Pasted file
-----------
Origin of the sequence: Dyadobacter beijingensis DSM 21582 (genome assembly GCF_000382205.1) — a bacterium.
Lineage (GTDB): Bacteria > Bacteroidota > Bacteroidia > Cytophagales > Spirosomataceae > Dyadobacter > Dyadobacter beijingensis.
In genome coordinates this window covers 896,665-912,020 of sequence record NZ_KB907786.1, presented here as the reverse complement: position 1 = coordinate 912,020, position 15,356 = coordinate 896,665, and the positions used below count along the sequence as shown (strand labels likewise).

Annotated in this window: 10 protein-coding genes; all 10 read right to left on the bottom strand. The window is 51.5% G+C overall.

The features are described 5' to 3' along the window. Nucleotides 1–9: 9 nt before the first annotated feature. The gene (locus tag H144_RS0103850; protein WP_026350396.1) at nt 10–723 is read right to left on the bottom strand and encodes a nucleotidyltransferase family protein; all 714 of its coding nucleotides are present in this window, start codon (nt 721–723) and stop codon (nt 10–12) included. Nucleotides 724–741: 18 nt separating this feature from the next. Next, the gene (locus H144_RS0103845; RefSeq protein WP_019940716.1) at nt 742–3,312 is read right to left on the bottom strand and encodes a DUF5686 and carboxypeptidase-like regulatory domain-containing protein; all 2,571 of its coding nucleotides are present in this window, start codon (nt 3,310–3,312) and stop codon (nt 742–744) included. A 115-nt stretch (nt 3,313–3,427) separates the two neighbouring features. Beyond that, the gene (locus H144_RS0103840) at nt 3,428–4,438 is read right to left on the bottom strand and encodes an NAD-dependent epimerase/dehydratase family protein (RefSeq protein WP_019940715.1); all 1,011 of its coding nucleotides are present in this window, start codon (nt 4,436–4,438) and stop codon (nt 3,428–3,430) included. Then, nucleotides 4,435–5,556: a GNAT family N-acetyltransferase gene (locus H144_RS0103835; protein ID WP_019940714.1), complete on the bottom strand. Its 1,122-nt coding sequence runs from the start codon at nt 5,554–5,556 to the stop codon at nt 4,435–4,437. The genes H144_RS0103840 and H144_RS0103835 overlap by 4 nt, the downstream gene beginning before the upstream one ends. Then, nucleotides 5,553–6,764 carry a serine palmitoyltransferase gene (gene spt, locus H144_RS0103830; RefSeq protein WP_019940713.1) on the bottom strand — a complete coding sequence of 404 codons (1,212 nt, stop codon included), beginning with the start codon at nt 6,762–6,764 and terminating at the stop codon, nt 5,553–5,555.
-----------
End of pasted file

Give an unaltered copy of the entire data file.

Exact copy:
Origin of the sequence: Dyadobacter beijingensis DSM 21582 (genome assembly GCF_000382205.1) — a bacterium.
Lineage (GTDB): Bacteria > Bacteroidota > Bacteroidia > Cytophagales > Spirosomataceae > Dyadobacter > Dyadobacter beijingensis.
In genome coordinates this window covers 896,665-912,020 of sequence record NZ_KB907786.1, presented here as the reverse complement: position 1 = coordinate 912,020, position 15,356 = coordinate 896,665, and the positions used below count along the sequence as shown (strand labels likewise).

Annotated in this window: 10 protein-coding genes; all 10 read right to left on the bottom strand. The window is 51.5% G+C overall.

The features are described 5' to 3' along the window. Nucleotides 1–9: 9 nt before the first annotated feature. The gene (locus tag H144_RS0103850; protein WP_026350396.1) at nt 10–723 is read right to left on the bottom strand and encodes a nucleotidyltransferase family protein; all 714 of its coding nucleotides are present in this window, start codon (nt 721–723) and stop codon (nt 10–12) included. Nucleotides 724–741: 18 nt separating this feature from the next. Next, the gene (locus H144_RS0103845; RefSeq protein WP_019940716.1) at nt 742–3,312 is read right to left on the bottom strand and encodes a DUF5686 and carboxypeptidase-like regulatory domain-containing protein; all 2,571 of its coding nucleotides are present in this window, start codon (nt 3,310–3,312) and stop codon (nt 742–744) included. A 115-nt stretch (nt 3,313–3,427) separates the two neighbouring features. Beyond that, the gene (locus H144_RS0103840) at nt 3,428–4,438 is read right to left on the bottom strand and encodes an NAD-dependent epimerase/dehydratase family protein (RefSeq protein WP_019940715.1); all 1,011 of its coding nucleotides are present in this window, start codon (nt 4,436–4,438) and stop codon (nt 3,428–3,430) included. Then, nucleotides 4,435–5,556: a GNAT family N-acetyltransferase gene (locus H144_RS0103835; protein ID WP_019940714.1), complete on the bottom strand. Its 1,122-nt coding sequence runs from the start codon at nt 5,554–5,556 to the stop codon at nt 4,435–4,437. The genes H144_RS0103840 and H144_RS0103835 overlap by 4 nt, the downstream gene beginning before the upstream one ends. Then, nucleotides 5,553–6,764 carry a serine palmitoyltransferase gene (gene spt, locus H144_RS0103830; RefSeq protein WP_019940713.1) on the bottom strand — a complete coding sequence of 404 codons (1,212 nt, stop codon included), beginning with the start codon at nt 6,762–6,764 and terminating at the stop codon, nt 5,553–5,555.